October 22, 2009

CARDIN PRAISES PASSAGE OF THE MATTHEW SHEPARD HATE CRIMES PREVENTION ACT

"The Senate has added its voice to those who stand up against hate and violence."

 

 

 

Washington, DC - U.S. Senator Benjamin L. Cardin (D-MD), a member of the Senate Judiciary Committee, today lauded the 68-29 vote to adopt the Conference Report to the National Defense Authorization Act (NDAA), which includes the Matthew Shepard Hate Crimes Prevention Act of 2009. Senator Cardin is an original co-sponsor of the hate crimes provision. The Conference Report already has been adopted by the House of Representatives and will now be sent to President Obama for his signature.  
 
"Hate crimes continue to occur in our country every day and, with today's vote, a majority of U.S. Senators stated unequivocally that such acts will not be tolerated in our society.
 
"This day is a long time coming. The Matthew Shepard Hate Crimes Prevention Act is a necessary and appropriate response to an ongoing threat to our citizens. States have a patchwork of hate crimes statutes that leave gaps in effective response and prosecution. The federal government has a clear responsibility to act. We cannot allow our communities to be terrorized by hatred and violence. 
 
"Current federal hate crime laws are based only on race, color, national origin and religion. It is essential that we also include gender, disability, gender identity, and sexual orientation. In addition, current law requires the victim to be participating in a federally protected activity, like attending school or voting.    Those who commit hate crimes are not bound to certain jurisdictions and neither should the people who prosecute them, which is why this legislation removes the requirement that a victim be participating in a federally protected activity. The Matthew Shepard Hate Crimes Prevention Act will help ensure that all Americans are equally protected against hate crimes."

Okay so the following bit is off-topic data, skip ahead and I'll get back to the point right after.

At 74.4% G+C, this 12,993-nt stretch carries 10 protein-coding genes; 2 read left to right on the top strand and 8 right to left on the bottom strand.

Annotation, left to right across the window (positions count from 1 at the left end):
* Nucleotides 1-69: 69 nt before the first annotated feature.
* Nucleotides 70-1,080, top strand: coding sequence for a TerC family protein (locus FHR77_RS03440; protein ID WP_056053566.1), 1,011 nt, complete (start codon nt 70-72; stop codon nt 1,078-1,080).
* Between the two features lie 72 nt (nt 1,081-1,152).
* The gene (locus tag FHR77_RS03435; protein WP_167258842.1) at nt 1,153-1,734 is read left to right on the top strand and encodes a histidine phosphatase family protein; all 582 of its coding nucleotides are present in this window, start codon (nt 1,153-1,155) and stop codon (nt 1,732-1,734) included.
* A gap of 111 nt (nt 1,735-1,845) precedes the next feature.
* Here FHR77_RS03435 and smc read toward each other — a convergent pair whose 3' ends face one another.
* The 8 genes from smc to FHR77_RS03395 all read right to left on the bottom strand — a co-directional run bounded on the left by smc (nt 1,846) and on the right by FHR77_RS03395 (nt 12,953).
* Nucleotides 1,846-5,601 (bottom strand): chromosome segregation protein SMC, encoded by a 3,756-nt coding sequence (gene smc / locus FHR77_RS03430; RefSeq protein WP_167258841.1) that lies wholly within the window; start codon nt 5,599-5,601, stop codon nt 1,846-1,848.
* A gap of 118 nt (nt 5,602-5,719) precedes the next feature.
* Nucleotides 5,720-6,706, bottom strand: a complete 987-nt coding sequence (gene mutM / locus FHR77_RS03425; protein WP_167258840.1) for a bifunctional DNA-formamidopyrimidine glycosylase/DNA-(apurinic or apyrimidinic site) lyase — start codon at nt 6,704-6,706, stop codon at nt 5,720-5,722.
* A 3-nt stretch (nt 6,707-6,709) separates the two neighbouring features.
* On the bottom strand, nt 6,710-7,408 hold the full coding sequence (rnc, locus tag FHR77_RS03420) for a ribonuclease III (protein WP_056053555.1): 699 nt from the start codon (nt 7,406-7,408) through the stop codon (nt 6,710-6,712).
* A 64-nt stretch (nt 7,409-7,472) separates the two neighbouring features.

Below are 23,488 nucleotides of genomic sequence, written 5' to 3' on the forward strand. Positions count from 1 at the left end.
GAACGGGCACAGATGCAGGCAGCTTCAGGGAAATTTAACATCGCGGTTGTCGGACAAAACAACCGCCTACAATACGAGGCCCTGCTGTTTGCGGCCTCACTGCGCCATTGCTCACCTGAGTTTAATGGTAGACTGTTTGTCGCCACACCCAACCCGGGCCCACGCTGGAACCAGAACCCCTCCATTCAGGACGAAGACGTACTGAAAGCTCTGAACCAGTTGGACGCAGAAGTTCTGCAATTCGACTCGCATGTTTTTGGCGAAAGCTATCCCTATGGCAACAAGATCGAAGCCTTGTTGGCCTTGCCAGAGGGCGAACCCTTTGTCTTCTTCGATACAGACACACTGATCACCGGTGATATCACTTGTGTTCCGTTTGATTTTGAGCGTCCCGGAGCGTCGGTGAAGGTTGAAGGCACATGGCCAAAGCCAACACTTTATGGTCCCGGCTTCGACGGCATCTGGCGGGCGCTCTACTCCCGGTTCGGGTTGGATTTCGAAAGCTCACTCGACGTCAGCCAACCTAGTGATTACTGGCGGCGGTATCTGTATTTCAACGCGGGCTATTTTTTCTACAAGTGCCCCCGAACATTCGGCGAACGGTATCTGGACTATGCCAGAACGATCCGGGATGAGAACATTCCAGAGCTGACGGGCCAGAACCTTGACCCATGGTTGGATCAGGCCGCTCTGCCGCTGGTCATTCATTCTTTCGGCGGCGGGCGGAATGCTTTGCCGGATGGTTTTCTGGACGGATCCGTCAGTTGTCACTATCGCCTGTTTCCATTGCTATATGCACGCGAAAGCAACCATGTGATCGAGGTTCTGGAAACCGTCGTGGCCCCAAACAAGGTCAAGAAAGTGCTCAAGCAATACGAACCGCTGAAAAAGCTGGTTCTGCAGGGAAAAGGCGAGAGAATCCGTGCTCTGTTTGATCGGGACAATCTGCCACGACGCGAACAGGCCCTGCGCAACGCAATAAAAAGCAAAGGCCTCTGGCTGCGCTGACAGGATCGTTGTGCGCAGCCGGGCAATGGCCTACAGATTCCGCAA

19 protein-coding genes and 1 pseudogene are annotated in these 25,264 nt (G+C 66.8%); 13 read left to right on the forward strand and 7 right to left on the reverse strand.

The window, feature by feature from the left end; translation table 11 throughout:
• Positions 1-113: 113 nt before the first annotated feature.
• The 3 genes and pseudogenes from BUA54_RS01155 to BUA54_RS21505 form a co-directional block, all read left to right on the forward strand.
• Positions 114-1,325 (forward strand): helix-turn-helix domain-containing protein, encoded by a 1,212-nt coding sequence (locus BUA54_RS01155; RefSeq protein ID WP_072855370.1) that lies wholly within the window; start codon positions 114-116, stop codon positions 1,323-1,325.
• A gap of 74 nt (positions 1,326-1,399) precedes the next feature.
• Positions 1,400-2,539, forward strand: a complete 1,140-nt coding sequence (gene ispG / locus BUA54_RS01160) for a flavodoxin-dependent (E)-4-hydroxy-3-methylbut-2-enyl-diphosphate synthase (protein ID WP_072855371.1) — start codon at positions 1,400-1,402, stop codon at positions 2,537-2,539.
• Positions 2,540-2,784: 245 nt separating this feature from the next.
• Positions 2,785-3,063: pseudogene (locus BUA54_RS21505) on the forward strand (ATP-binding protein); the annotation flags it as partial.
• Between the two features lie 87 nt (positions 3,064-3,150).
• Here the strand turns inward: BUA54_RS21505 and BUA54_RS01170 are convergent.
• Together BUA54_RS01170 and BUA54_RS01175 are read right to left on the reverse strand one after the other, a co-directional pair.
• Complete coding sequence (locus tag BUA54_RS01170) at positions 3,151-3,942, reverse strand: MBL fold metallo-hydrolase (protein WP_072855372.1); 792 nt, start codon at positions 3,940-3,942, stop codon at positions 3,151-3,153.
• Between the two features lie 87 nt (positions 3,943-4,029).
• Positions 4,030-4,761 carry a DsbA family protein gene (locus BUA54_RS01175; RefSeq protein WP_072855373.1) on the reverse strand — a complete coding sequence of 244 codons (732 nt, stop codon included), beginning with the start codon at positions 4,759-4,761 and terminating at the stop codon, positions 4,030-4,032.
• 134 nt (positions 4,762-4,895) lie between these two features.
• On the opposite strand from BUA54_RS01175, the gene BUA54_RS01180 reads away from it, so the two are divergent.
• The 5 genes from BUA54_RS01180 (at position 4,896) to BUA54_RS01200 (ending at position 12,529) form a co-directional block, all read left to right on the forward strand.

Forty-five states and the District of Columbia have enacted hate crime laws and have taken a stand against hate in their states. Thirty-one of those states have already included sexual orientation in their definition of what constitutes a hate crime. Twenty-seven states and the District of Columbia prohibit violent crimes based upon a victim's gender.
 
According to recent FBI data, there were over 150 reported hate crimes in Maryland in 2007, and over 7,600 nationwide. 
 
The National Defense Authorization Actwould authorize $680.2 billion in discretionary budget authority for defense programs in Fiscal Year 2010.  It includes a base budget request of $550.2 billion and additional funding of $130 billion for overseas contingency operations, most of which funds U.S. operations in Iraq and Afghanistan.